Malignant subcutaneous PEComa on the cheek

Fábio Muradás Girardi, Angelina Bopp Nunes, Luiz Alberto Hauth
2018 Anais Brasileiros de Dermatologia  
FIgure 1: Immediate preoperative appearance. Subcutaneous nodular lesion measuring 3-4cm, occupying the left cheek tive growth pattern, hypercellularity, exuberant and hyperchromic nuclei, zones of necrosis, high mitotic activity (>1/50), vascular invasion, and atypical mitoses. 4 Late metastases to the lungs, liver, intestines, bones, and lymph nodes have been described, confirming the tumor's malignant behavior. 1 Differential diagnosis includes melanoma, clear cell carcinoma and sarcoma,
more » ... ma and sarcoma, myoepithelioma, paraganglioma, and alveolar sarcoma. 1 The cells are immunoreactive to smooth muscle and melanocytic markers. 1 HMB45 is considered the most sensitive marker for PEComa, followed by Melan-A. 5 Smooth muscle actin (SMA) is the most widely described smooth muscle marker. 1 Meanwhile the desmin marker is more prevalent in cutaneous cases as compared to visceral cases. 1,5 Due to the lesion's rarity and the scarcity of available information, there is still no consensus on the ideal treatment for PE-Coma. Surgery remains the most widely recommended treatment for the primary tumor, metastases, or local recurrence. The role of adjuvant therapy remains uncertain, but treatment strategies with adjuvant chemotherapy and/or radiotherapy have been reported. 1 We describe the case of a 69-year-old male presenting a lesion with two months' evolution on the left cheek. The patient had already undergone surgery at another service when the lesion first appeared, with initial suspicion of infected sebaceous cyst. Anatomical pathology was suggestive of sarcomatous mesenchymal neoplasm, with positive margins and fragmentation of the specimen. The patient presented at our service with a nodular, fibroelastic lesion measuring 3-4cm, mobile, occupying the superficial soft tissues at the left parotideal region, with no signs of facial paralysis, but with signs of infiltration of the overlying skin (Figure 1). The patient underwent resection with preservation of the facial nerve and reconstruction with a transverse platysma flap (Figure 2). Anatomical pathology revealed a 3cm, dull light-brown homogenous subcutaneous lesion. Under light microscopy, the tumor consisted of a spindle cell pattern with edema and collagen bands, high mitotic index (> 10/10HPF), and atypical nuclei, with no signs of neural or lymphatic invasion (Figure 3A). The resection margins were negative. An Bras Dermatol. 2018;93(6):930-44. FIgure 2: Immediate postoperative appearance. Reconstruction of the surgical defect with transverse platysma flap Letters 935 vant radiotherapy was preformed in the surgical bed (66Gy/30 fractions). In three months of post-radiotherapy follow-up, the patient presented signs suggesting relapse in the ipsilateral level V cervical lymph node and underwent a salvage neck dissection, without confirmation of malignancy. Since then, he has remained free of signs of active disease but is still in the first 16 months of post-treatment follow-up. The case should alert surgeons, dermatologists, and pathologists to this differential diagnosis. q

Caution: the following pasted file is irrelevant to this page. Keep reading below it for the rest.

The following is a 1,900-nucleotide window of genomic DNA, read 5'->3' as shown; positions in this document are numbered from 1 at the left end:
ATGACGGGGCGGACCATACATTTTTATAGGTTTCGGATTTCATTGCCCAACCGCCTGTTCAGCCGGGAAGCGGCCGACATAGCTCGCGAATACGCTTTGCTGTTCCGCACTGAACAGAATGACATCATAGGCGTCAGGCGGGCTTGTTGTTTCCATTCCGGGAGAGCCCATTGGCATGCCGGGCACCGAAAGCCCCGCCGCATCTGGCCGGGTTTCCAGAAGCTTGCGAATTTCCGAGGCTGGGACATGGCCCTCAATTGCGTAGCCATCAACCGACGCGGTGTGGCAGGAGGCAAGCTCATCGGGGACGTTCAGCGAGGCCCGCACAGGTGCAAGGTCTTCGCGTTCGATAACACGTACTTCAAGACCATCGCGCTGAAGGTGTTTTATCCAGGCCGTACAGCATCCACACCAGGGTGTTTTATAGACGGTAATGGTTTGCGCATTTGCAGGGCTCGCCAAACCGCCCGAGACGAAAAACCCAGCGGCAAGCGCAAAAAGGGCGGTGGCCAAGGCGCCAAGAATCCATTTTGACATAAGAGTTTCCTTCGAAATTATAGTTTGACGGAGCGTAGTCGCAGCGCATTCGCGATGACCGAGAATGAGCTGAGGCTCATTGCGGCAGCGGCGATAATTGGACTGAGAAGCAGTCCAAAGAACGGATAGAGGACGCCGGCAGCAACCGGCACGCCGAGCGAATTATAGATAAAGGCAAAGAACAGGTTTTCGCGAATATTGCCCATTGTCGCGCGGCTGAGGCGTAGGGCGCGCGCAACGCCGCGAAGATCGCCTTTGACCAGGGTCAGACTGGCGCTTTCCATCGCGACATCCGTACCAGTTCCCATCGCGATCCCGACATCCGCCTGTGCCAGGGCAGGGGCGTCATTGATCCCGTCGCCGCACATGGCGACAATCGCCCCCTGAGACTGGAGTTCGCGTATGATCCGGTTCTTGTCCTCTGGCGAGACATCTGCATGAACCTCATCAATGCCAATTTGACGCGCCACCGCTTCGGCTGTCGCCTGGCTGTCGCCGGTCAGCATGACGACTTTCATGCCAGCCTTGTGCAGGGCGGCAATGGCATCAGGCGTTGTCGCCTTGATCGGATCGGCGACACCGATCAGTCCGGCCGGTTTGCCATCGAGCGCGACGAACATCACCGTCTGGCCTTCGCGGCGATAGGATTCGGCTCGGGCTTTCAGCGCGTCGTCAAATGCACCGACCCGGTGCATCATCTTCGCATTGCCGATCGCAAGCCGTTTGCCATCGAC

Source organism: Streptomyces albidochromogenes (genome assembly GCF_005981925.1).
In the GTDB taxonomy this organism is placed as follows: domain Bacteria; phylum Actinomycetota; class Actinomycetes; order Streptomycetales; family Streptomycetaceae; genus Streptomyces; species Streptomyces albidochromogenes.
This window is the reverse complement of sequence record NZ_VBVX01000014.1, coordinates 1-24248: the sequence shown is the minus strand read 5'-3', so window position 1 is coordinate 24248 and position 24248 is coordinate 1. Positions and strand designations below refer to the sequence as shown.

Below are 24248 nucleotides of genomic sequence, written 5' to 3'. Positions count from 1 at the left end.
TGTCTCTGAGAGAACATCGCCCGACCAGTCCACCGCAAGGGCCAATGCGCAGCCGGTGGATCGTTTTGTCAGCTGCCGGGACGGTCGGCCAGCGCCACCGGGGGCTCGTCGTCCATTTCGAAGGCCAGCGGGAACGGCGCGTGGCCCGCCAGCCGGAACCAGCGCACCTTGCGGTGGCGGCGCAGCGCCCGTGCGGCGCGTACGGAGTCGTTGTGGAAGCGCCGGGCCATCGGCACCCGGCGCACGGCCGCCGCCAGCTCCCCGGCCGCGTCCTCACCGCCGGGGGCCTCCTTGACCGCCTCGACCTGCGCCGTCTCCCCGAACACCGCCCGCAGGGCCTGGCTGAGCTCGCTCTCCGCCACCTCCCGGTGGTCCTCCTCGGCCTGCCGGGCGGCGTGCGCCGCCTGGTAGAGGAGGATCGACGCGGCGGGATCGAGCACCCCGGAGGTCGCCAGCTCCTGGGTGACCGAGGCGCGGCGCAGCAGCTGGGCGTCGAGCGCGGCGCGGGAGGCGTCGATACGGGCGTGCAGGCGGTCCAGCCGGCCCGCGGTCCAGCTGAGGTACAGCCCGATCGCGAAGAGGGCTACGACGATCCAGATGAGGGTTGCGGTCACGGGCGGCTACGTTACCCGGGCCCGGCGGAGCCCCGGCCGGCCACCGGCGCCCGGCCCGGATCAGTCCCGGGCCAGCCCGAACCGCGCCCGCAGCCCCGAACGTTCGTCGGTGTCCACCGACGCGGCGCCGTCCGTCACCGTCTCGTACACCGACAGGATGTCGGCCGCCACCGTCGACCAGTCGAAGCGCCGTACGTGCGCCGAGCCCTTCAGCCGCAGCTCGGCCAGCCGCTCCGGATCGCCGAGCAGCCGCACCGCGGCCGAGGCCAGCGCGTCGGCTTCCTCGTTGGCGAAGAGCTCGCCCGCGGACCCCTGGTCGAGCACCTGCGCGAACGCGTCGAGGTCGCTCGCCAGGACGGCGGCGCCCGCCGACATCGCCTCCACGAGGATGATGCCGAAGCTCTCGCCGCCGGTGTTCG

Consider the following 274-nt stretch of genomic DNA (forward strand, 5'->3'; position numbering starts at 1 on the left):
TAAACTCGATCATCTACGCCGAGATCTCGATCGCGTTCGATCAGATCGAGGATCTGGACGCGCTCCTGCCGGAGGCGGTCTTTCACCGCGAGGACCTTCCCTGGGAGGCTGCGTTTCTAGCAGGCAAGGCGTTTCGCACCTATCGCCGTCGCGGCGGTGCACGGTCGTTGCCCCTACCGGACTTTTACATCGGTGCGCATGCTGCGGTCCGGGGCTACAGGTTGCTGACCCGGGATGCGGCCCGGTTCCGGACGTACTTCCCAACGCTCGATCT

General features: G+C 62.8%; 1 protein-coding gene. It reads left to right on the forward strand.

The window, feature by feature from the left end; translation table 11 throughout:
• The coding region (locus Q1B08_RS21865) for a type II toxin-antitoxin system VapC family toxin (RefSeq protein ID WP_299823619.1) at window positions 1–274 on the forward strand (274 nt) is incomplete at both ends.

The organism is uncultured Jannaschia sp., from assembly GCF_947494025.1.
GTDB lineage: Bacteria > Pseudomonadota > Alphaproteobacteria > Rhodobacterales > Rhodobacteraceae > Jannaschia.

doi:10.1590/abd1806-4841.20187595 pmid:33261781 fatcat:7jnmp7sr6ze4nbuebjsb6adg3u